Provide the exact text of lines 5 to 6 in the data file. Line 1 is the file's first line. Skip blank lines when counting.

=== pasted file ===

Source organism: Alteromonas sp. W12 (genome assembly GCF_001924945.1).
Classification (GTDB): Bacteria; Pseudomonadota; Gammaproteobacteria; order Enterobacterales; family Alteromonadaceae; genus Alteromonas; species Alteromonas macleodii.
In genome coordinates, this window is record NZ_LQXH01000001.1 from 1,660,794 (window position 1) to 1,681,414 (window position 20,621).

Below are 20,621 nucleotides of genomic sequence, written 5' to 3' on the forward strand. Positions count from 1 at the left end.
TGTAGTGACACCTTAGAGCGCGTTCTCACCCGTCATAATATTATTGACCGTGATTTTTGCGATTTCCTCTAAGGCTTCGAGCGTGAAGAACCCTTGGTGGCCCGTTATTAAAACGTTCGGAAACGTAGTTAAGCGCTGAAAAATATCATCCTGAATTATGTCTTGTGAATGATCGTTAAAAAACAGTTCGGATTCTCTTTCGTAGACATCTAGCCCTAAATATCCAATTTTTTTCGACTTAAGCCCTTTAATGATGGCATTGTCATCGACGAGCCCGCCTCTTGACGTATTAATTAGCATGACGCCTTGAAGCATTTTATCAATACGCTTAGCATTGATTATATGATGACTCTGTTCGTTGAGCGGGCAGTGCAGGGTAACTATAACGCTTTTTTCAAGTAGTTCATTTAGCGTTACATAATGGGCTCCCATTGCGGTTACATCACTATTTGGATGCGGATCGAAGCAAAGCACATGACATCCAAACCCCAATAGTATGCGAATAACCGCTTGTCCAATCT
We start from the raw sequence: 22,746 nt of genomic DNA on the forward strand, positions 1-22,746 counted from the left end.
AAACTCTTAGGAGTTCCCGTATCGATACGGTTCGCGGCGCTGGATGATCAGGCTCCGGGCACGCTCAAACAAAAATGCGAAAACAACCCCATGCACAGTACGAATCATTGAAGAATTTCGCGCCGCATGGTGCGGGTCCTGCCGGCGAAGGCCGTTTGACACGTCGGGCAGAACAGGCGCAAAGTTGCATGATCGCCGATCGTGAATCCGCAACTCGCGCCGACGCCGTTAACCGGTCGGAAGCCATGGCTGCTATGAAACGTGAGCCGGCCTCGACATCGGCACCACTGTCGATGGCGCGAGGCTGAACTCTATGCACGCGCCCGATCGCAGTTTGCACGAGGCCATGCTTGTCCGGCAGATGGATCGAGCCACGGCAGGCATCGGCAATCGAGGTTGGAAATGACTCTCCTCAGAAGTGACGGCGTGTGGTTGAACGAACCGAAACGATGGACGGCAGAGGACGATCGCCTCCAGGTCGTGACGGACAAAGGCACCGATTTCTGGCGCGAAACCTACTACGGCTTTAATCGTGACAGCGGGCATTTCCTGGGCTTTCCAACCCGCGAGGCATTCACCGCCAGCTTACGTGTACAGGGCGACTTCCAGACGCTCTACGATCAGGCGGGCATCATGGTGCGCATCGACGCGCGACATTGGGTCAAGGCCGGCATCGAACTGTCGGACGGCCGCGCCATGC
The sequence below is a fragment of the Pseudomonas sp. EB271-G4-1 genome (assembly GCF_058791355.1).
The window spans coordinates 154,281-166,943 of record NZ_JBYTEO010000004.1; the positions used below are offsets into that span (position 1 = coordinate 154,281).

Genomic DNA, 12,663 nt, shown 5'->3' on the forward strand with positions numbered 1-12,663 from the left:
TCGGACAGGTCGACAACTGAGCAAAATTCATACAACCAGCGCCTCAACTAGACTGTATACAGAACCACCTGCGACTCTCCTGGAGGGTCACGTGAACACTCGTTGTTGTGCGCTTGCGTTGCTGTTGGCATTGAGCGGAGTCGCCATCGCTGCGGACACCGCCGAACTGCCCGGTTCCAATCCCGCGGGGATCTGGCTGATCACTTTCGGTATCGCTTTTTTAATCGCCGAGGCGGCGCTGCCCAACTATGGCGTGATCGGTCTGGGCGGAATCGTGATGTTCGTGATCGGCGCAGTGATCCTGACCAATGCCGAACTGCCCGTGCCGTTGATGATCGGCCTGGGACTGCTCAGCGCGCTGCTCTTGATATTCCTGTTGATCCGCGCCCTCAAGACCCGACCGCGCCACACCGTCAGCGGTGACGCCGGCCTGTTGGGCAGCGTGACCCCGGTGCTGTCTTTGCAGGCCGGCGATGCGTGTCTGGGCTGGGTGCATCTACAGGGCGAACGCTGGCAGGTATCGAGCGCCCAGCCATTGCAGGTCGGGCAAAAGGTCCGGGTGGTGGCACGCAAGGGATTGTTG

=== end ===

TGTAGTGACACCTTAGAGCGCGTTCTCACCCGTCATAATATTATTGACCGTGATTTTTGCGATTTCCTCTAAGGCTTCGAGCGTGAAGAACCCTTGGTGGCCCGTTATTAAAACGTTCGGAAACGTAGTTAAGCGCTGAAAAATATCATCCTGAATTATGTCTTGTGAATGATCGTTAAAAAACAGTTCGGATTCTCTTTCGTAGACATCTAGCCCTAAATATCCAATTTTTTTCGACTTAAGCCCTTTAATGATGGCATTGTCATCGACGAGCCCGCCTCTTGACGTATTAATTAGCATGACGCCTTGAAGCATTTTATCAATACGCTTAGCATTGATTATATGATGACTCTGTTCGTTGAGCGGGCAGTGCAGGGTAACTATAACGCTTTTTTCAAGTAGTTCATTTAGCGTTACATAATGGGCTCCCATTGCGGTTACATCACTATTTGGATGCGGATCGAAGCAAAGCACATGACATCCAAACCCCAATAGTATGCGAATAACCGCTTGTCCAATCT
We start from the raw sequence: 22,746 nt of genomic DNA on the forward strand, positions 1-22,746 counted from the left end.